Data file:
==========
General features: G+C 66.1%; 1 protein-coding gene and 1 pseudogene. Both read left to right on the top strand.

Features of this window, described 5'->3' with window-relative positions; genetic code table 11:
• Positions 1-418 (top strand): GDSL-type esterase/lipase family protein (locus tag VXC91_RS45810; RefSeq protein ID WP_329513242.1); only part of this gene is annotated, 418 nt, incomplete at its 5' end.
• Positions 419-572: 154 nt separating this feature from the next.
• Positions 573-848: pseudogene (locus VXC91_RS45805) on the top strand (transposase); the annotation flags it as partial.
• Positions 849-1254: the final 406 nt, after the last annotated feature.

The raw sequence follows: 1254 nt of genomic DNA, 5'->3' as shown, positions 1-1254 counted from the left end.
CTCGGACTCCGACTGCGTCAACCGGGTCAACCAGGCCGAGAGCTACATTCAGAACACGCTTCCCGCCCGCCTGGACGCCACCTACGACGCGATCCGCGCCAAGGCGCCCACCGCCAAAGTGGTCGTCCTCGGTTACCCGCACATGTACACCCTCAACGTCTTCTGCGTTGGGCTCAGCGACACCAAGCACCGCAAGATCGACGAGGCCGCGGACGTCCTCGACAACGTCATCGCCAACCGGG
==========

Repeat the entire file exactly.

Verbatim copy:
General features: G+C 66.1%; 1 protein-coding gene and 1 pseudogene. Both read left to right on the top strand.

Features of this window, described 5'->3' with window-relative positions; genetic code table 11:
• Positions 1-418 (top strand): GDSL-type esterase/lipase family protein (locus tag VXC91_RS45810; RefSeq protein ID WP_329513242.1); only part of this gene is annotated, 418 nt, incomplete at its 5' end.
• Positions 419-572: 154 nt separating this feature from the next.
• Positions 573-848: pseudogene (locus VXC91_RS45805) on the top strand (transposase); the annotation flags it as partial.
• Positions 849-1254: the final 406 nt, after the last annotated feature.

The raw sequence follows: 1254 nt of genomic DNA, 5'->3' as shown, positions 1-1254 counted from the left end.
CTCGGACTCCGACTGCGTCAACCGGGTCAACCAGGCCGAGAGCTACATTCAGAACACGCTTCCCGCCCGCCTGGACGCCACCTACGACGCGATCCGCGCCAAGGCGCCCACCGCCAAAGTGGTCGTCCTCGGTTACCCGCACATGTACACCCTCAACGTCTTCTGCGTTGGGCTCAGCGACACCAAGCACCGCAAGATCGACGAGGCCGCGGACGTCCTCGACAACGTCATCGCCAACCGGG